Theatergoers will get a chance to be part of the creative process this week, as the Breckenridge Backstage Theatre workshops the script for its original production “The 10th.”
“We had an opportunity to work with 10 actors who will help to bring to life the characters I’ve been working on through the course of writing this play,” said Christopher Willard, artistic director for the Backstage Theatre. “What I hope to do with their participation is to flesh out scenes, character choices and new ideas that I haven’t thought about, about the story and the telling and where it will eventually go.”
Willard said that since he’s been a part of the Backstage Theatre, it has produced about 23 or 24 original works, but never with the luxury of a workshop to fine-tune the material.
“We’ve always just written the shows and then put them up,” he said. “Sometimes the actual weeks of performance become the workshops, where you tweak and make changes. I didn’t want to put this piece through a trial by fire; I wanted to work out all the kinks before we went into production so we had a solid base beneath us. The material is too important to us.”
A three-part story
“The 10th” is the first in a three-play cycle that will tell the story of Summit County and, specifically, Breckenridge by following a family and its descendants. “The 10th” begins the tale with two soldiers that check in at Camp Hale and train to become the alpine troops of the 10th Mountain Division. They travel to Italy for World War II, and then one of the gentlemen returns to settle in Breckenridge.
The second play will follow the story of the soldier’s son, living in Breckenridge during the 1970s, when the ski resorts were experiencing their boom. The third and final piece of the three-play puzzle will follow the soldier’s granddaughter, a contemporary story set in the year that the play is staged. Willard said the Backstage Theatre is hoping to release one play each year, with a possible disruption when the theater is renovated.
“It’ll be a human story,” he said. “You’ll be introduced to some real living, breathing, flesh-and-blood characters and get to see the experiences through their eyes.”
The workshop was made possible by a grant from The Summit Foundation and Vail Resorts. The grant money will allow the cast to put the show through its paces over the next five days, paying the travel costs to bring the actors to Breckenridge from Denver and out of state. Partnerships with Beaver Run Resort, for housing, and Summit Express, for transportation to and from the airport, have also helped make the workshop happen.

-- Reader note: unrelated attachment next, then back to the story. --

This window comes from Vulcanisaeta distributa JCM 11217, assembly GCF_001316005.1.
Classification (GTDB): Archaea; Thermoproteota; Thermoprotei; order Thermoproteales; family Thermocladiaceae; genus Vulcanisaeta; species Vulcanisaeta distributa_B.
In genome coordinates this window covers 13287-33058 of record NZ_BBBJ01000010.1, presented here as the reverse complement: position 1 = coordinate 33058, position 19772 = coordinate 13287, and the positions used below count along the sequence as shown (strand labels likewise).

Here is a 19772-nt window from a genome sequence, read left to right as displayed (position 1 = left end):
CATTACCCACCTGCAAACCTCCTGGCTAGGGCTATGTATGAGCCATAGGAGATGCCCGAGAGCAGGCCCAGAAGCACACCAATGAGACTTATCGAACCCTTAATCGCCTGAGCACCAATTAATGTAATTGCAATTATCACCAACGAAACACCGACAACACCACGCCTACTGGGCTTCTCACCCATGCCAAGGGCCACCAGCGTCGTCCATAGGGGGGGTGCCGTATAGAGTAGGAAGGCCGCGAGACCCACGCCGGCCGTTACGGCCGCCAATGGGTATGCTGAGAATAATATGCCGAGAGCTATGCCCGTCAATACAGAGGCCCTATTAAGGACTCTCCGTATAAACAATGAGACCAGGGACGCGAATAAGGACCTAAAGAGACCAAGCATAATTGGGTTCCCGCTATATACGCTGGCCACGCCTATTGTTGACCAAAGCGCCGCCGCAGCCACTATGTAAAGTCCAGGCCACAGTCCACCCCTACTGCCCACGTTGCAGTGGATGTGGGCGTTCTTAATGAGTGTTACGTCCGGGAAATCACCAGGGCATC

“(The workshop) will solidify all of the work that we’ve done thus far,” Willard said. “We’ll get to hear the words in the mouths of the actors and … explore different avenues that we may not have realized just with me sitting in front of a computer writing the story.”
The workshop will begin with an internal reading of the script by the actors early in the week. The actors for the production were selected from a submission pool of more than 300 candidates, Willard said.
“They represent the very best in our area and nationwide talent, and in many cases, the characters have been crafted to reflect their particular strengths,” he said.
Willard also interviewed several veterans of the 10th Mountain Division in the course of creating the story for the “The 10th,” including Robert Parker, Hugh Evans and Sandy Treat. Treat will return Wednesday, Dec. 11, to speak with the cast.
“We want to have this moment with Sandy Treat, so that these men who will be portraying similar experiences to him will hear firsthand what it’s like,” Willard said. “By the end of the week, by Thursday, we’ll definitely be able to have the public see what we have so far and hear what they think.
Willard said he didn’t know how far along the play would be in the process at the Thursday reading, but hopefully the first act will be completed and the second act under way.
The audience will be encouraged to provide feedback on what they see and hear, either verbally or with survey cards.
“Play readings might sound a little dry, but they are actually quite dynamic for an audience who gets to use their imaginations throughout the process,” he said. “There is no scenery, but scenic elements and stage directions are read so the audience doesn’t miss a single moment in the production.”